Changing careers is scary. You've invested your time and experience into your current job. It may be draining or have no room for advancement, but the comfort of getting that regular paycheck doing something you know you can handle is alluring. I've been there; I know what it's like to get stuck in a professional rut. This article is the advice I wish I had gotten back then.
Changing careers is about overcoming your complacency and getting out of your comfort zone. It's about saying enough is enough and I don't have to be miserable at work any more.
If you're thinking of changing careers then software development is an excellent choice. The barrier to entry is low: it is common for software developers to lack a related college degree. The pay is high, at over $60,000 in the US for entry-level positions. There's lots of room for advancement, with many senior developers making well over $100,000 in the US. Living outside of a tech hub is not a serious impediment: remote work is common in the industry.
Don't get me wrong, it's hard to change careers. It will take a lot of work. But as a working Data Engineer who spent seven years in college earning two non-technical degrees, I can assure you that it can be done and it is worth the effort.
"The most important step a man can take. It's not the first one, is it? It's the next one."
Brandon Sanderson, Oathbringer
So you've decided to switch careers and become a software developer. That decision was important, but it was also the easy part. The hard part will be dedicating yourself to reaching that goal, even when it feels like you're not making any progress. I mentor people learning to code at SC Codes, many of them looking to change careers, and the hardest part is not understanding how to code. The hardest part is staying motivated to do hard work when the payoff is months away.
The rest of this article will give you a path to follow towards your next career, and hopefully the confidence to stick with it. The most important step you can take is always the next one.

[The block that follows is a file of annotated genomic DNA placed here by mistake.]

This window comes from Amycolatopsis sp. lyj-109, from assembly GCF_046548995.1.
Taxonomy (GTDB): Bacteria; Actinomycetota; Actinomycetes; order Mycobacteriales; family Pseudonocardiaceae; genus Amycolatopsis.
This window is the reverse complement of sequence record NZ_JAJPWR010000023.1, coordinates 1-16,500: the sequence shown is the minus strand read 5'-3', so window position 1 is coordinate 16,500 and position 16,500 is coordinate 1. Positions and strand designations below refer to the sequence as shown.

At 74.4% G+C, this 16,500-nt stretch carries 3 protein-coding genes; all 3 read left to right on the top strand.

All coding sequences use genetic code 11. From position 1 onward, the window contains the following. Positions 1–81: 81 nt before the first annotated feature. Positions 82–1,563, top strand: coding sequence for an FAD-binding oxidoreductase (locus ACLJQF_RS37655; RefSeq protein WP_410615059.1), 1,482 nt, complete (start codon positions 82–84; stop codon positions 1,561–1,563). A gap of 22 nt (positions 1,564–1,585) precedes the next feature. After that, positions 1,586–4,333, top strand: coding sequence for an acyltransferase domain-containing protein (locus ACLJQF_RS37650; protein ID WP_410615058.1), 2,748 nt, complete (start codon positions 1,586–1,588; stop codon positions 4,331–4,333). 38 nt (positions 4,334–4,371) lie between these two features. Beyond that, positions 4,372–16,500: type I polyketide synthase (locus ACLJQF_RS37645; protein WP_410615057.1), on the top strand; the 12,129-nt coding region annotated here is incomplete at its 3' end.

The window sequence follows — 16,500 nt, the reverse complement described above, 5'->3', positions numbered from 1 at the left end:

Learn to Code
Obviously you'll need to learn some coding skills if you are going to convince someone to pay you to do it for a living. The good news is that there are tons of amazing resources out there to help you learn to code, many for free.
Deciding on your first language can seem overwhelming, as this is a big investment of your time you are making and you want to make the right choice. The truth is that once you learn your first language it is much easier to learn others, and at that point you'll be in a better position to decide which language makes the most sense given your goals. It's better to just pick a languange and stick with it.
This process will take many months, and you will hit points where you feel like you've learned and accomplished nothing. The key is to push through those moments and keep on working at it. It will come to you.
Think of it this way: you're learning an entire new profession, one that some people take four years of college to figure out. It will take time, but there's no magic to it, just hard work.
Make and Contribute to Projects
This ties in closely with learning to code. While reading about coding can be helpful, the fastest way to learn is by doing. If you want to learn to code as fast as possible, then start trying to build something as soon as possible. You will hit lots of walls where you will need to research what you need to do next, and that's the kind of reading that will stick to your brain.
Aside from accelerating your learning, projects will also be more important for you than someone with a computer science or related degree. This is because employers will have a tough time judging if you actually know how to code if you have no educational or work experience backing your claim.
You will need to prove your coding chops by showing employers your portfolio of completed projects. By putting your projects on GitHub you will be able to show employers that you have plenty of coding experience, even if no one has paid you for it.
Additionally, once you're a bit more comfortable coding you can see about contributing to existing open source projects. This is akin to volunteer work and should absolutely go on your resume as software development experience. I recommend seeing if there is a Code for America Brigade in your area. They do great work in improving communities and are always happy for volunteers to help them in their mission. It's also a great way to meet fellow programmers.